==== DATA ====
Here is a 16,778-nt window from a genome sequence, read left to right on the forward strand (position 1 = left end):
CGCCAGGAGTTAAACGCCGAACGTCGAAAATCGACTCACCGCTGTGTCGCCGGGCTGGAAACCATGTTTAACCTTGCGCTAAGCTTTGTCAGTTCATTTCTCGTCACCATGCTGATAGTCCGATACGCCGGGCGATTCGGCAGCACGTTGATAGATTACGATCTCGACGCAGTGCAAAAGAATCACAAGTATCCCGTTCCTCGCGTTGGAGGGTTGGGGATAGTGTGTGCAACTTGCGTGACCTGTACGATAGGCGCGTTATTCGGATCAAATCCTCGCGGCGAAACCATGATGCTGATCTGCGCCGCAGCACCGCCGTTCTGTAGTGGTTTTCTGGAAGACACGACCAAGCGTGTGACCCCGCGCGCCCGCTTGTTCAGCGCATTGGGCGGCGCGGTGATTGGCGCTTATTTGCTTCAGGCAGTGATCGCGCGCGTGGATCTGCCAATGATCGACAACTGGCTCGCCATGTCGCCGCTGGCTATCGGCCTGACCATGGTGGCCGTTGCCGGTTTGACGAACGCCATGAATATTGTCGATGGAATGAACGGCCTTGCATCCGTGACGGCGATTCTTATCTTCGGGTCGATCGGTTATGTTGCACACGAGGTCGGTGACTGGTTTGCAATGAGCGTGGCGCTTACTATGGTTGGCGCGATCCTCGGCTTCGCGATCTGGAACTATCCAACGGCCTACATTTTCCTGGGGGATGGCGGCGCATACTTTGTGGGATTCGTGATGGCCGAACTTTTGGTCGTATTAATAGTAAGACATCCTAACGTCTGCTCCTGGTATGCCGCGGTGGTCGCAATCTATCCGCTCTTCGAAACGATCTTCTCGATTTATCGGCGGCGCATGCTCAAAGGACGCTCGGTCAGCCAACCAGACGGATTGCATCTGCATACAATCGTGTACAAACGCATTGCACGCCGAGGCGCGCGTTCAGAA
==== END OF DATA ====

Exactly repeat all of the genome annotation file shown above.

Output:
Here is a 16,778-nt window from a genome sequence, read left to right on the forward strand (position 1 = left end):
CGCCAGGAGTTAAACGCCGAACGTCGAAAATCGACTCACCGCTGTGTCGCCGGGCTGGAAACCATGTTTAACCTTGCGCTAAGCTTTGTCAGTTCATTTCTCGTCACCATGCTGATAGTCCGATACGCCGGGCGATTCGGCAGCACGTTGATAGATTACGATCTCGACGCAGTGCAAAAGAATCACAAGTATCCCGTTCCTCGCGTTGGAGGGTTGGGGATAGTGTGTGCAACTTGCGTGACCTGTACGATAGGCGCGTTATTCGGATCAAATCCTCGCGGCGAAACCATGATGCTGATCTGCGCCGCAGCACCGCCGTTCTGTAGTGGTTTTCTGGAAGACACGACCAAGCGTGTGACCCCGCGCGCCCGCTTGTTCAGCGCATTGGGCGGCGCGGTGATTGGCGCTTATTTGCTTCAGGCAGTGATCGCGCGCGTGGATCTGCCAATGATCGACAACTGGCTCGCCATGTCGCCGCTGGCTATCGGCCTGACCATGGTGGCCGTTGCCGGTTTGACGAACGCCATGAATATTGTCGATGGAATGAACGGCCTTGCATCCGTGACGGCGATTCTTATCTTCGGGTCGATCGGTTATGTTGCACACGAGGTCGGTGACTGGTTTGCAATGAGCGTGGCGCTTACTATGGTTGGCGCGATCCTCGGCTTCGCGATCTGGAACTATCCAACGGCCTACATTTTCCTGGGGGATGGCGGCGCATACTTTGTGGGATTCGTGATGGCCGAACTTTTGGTCGTATTAATAGTAAGACATCCTAACGTCTGCTCCTGGTATGCCGCGGTGGTCGCAATCTATCCGCTCTTCGAAACGATCTTCTCGATTTATCGGCGGCGCATGCTCAAAGGACGCTCGGTCAGCCAACCAGACGGATTGCATCTGCATACAATCGTGTACAAACGCATTGCACGCCGAGGCGCGCGTTCAGAA